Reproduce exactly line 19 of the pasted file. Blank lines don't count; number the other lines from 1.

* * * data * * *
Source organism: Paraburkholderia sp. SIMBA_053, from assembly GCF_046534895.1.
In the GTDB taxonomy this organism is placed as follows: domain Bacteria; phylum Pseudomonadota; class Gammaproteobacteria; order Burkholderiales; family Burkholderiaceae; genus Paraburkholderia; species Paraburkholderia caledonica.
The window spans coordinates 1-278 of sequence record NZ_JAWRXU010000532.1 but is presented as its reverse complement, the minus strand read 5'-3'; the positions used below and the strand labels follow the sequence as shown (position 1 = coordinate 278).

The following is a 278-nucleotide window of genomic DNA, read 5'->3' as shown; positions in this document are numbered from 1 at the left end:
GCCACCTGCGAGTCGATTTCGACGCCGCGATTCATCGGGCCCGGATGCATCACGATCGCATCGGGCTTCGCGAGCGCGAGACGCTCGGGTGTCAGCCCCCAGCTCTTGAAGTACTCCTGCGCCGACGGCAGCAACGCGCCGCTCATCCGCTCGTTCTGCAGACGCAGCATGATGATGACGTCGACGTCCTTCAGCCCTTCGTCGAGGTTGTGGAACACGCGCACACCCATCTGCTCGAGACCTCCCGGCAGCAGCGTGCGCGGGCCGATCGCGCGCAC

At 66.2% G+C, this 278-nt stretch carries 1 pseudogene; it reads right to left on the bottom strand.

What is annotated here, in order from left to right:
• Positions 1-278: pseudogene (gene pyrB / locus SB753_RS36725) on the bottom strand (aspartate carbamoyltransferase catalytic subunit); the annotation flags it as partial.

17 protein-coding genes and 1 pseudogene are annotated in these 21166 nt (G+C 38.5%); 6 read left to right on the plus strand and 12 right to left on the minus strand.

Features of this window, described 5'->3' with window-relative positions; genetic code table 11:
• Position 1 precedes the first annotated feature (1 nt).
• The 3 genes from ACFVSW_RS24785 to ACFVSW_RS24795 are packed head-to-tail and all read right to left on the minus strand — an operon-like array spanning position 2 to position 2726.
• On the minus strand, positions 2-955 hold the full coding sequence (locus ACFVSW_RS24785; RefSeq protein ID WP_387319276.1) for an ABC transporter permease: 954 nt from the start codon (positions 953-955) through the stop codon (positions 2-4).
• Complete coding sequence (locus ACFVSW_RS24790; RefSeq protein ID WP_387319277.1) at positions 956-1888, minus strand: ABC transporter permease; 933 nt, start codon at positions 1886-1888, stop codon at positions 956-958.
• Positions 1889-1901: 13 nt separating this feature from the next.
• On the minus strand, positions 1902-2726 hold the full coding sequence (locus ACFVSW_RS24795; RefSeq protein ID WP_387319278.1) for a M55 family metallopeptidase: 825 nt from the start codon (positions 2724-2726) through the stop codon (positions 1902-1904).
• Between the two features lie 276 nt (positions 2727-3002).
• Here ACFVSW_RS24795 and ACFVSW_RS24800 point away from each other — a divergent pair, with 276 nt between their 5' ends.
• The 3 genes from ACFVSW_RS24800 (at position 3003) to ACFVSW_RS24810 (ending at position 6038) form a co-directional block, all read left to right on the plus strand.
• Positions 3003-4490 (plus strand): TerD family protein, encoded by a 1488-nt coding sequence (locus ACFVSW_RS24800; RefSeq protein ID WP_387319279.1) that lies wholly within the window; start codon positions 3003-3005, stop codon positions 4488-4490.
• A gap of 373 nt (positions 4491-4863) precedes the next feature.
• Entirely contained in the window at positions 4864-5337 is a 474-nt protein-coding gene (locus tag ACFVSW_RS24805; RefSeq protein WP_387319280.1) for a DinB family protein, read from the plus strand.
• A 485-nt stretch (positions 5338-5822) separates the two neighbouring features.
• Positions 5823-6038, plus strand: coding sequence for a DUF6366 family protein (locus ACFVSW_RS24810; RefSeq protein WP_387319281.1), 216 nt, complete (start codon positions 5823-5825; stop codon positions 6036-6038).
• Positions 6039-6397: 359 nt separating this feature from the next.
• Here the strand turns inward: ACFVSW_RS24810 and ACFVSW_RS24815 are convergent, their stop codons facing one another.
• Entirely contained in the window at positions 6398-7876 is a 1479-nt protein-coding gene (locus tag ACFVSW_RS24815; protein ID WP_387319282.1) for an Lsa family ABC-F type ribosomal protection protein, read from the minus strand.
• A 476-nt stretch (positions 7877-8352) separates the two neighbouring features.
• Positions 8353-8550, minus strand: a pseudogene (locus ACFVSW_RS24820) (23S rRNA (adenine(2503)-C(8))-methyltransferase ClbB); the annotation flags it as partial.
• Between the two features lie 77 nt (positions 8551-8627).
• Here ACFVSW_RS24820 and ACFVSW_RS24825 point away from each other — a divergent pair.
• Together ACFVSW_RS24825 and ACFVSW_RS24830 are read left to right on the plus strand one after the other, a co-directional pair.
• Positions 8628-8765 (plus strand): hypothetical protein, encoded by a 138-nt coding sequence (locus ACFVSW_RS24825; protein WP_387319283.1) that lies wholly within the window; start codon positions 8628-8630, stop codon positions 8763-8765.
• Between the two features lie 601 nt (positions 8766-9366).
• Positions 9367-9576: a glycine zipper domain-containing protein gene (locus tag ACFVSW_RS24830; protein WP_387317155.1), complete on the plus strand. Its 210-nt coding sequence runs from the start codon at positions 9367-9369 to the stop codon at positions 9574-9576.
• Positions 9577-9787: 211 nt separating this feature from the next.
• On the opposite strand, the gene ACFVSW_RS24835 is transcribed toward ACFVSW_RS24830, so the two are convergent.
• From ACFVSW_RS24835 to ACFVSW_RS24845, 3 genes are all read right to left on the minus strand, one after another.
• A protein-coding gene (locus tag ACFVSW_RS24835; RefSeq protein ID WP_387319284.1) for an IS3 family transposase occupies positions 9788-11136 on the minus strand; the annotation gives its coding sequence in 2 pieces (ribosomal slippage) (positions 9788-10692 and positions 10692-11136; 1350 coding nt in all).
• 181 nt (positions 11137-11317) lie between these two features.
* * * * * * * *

• The 3 genes from ACFVSW_RS24800 (at position 3003) to ACFVSW_RS24810 (ending at position 6038) form a co-directional block, all read left to right on the plus strand.